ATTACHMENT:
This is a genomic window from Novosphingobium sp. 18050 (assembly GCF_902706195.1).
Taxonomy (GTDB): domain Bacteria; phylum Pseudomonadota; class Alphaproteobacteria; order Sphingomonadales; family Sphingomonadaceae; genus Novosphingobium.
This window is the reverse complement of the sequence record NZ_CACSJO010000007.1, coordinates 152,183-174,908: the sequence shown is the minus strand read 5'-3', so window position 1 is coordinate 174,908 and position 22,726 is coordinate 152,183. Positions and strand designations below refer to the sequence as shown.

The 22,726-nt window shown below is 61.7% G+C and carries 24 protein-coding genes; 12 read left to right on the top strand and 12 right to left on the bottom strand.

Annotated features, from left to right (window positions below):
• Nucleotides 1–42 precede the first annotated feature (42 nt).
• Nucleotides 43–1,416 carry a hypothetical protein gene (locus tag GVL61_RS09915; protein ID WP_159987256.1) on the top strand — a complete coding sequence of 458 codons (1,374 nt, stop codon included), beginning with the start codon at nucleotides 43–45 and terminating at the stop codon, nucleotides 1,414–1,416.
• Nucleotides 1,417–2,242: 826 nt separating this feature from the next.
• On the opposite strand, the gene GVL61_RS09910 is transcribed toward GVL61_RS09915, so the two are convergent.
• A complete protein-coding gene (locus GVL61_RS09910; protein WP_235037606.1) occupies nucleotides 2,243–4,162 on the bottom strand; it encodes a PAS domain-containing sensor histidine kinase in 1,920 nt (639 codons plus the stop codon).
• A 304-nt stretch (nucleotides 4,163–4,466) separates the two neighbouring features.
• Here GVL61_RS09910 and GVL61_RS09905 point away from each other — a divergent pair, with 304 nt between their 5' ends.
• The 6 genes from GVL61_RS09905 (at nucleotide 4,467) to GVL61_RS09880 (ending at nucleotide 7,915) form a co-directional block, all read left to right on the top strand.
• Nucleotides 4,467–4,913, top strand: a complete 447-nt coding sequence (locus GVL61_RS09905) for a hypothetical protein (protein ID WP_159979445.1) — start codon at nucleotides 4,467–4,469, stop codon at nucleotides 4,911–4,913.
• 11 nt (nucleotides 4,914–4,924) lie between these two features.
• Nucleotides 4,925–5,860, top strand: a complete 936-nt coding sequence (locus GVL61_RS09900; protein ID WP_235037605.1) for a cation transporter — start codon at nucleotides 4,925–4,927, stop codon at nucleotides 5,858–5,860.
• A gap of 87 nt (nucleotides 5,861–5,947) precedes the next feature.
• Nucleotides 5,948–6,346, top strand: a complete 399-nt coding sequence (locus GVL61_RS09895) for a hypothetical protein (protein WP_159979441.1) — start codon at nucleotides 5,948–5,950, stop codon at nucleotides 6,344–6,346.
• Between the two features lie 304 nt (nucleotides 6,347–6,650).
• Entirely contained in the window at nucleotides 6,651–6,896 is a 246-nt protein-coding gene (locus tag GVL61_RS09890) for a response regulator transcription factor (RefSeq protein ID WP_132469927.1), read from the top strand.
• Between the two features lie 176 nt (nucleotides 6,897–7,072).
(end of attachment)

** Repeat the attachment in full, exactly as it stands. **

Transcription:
This is a genomic window from Novosphingobium sp. 18050 (assembly GCF_902706195.1).
Taxonomy (GTDB): domain Bacteria; phylum Pseudomonadota; class Alphaproteobacteria; order Sphingomonadales; family Sphingomonadaceae; genus Novosphingobium.
This window is the reverse complement of the sequence record NZ_CACSJO010000007.1, coordinates 152,183-174,908: the sequence shown is the minus strand read 5'-3', so window position 1 is coordinate 174,908 and position 22,726 is coordinate 152,183. Positions and strand designations below refer to the sequence as shown.

The 22,726-nt window shown below is 61.7% G+C and carries 24 protein-coding genes; 12 read left to right on the top strand and 12 right to left on the bottom strand.

Annotated features, from left to right (window positions below):
• Nucleotides 1–42 precede the first annotated feature (42 nt).
• Nucleotides 43–1,416 carry a hypothetical protein gene (locus tag GVL61_RS09915; protein ID WP_159987256.1) on the top strand — a complete coding sequence of 458 codons (1,374 nt, stop codon included), beginning with the start codon at nucleotides 43–45 and terminating at the stop codon, nucleotides 1,414–1,416.
• Nucleotides 1,417–2,242: 826 nt separating this feature from the next.
• On the opposite strand, the gene GVL61_RS09910 is transcribed toward GVL61_RS09915, so the two are convergent.
• A complete protein-coding gene (locus GVL61_RS09910; protein WP_235037606.1) occupies nucleotides 2,243–4,162 on the bottom strand; it encodes a PAS domain-containing sensor histidine kinase in 1,920 nt (639 codons plus the stop codon).
• A 304-nt stretch (nucleotides 4,163–4,466) separates the two neighbouring features.
• Here GVL61_RS09910 and GVL61_RS09905 point away from each other — a divergent pair, with 304 nt between their 5' ends.
• The 6 genes from GVL61_RS09905 (at nucleotide 4,467) to GVL61_RS09880 (ending at nucleotide 7,915) form a co-directional block, all read left to right on the top strand.
• Nucleotides 4,467–4,913, top strand: a complete 447-nt coding sequence (locus GVL61_RS09905) for a hypothetical protein (protein ID WP_159979445.1) — start codon at nucleotides 4,467–4,469, stop codon at nucleotides 4,911–4,913.
• 11 nt (nucleotides 4,914–4,924) lie between these two features.
• Nucleotides 4,925–5,860, top strand: a complete 936-nt coding sequence (locus GVL61_RS09900; protein ID WP_235037605.1) for a cation transporter — start codon at nucleotides 4,925–4,927, stop codon at nucleotides 5,858–5,860.
• A gap of 87 nt (nucleotides 5,861–5,947) precedes the next feature.
• Nucleotides 5,948–6,346, top strand: a complete 399-nt coding sequence (locus GVL61_RS09895) for a hypothetical protein (protein WP_159979441.1) — start codon at nucleotides 5,948–5,950, stop codon at nucleotides 6,344–6,346.
• Between the two features lie 304 nt (nucleotides 6,347–6,650).
• Entirely contained in the window at nucleotides 6,651–6,896 is a 246-nt protein-coding gene (locus tag GVL61_RS09890) for a response regulator transcription factor (RefSeq protein ID WP_132469927.1), read from the top strand.
• Between the two features lie 176 nt (nucleotides 6,897–7,072).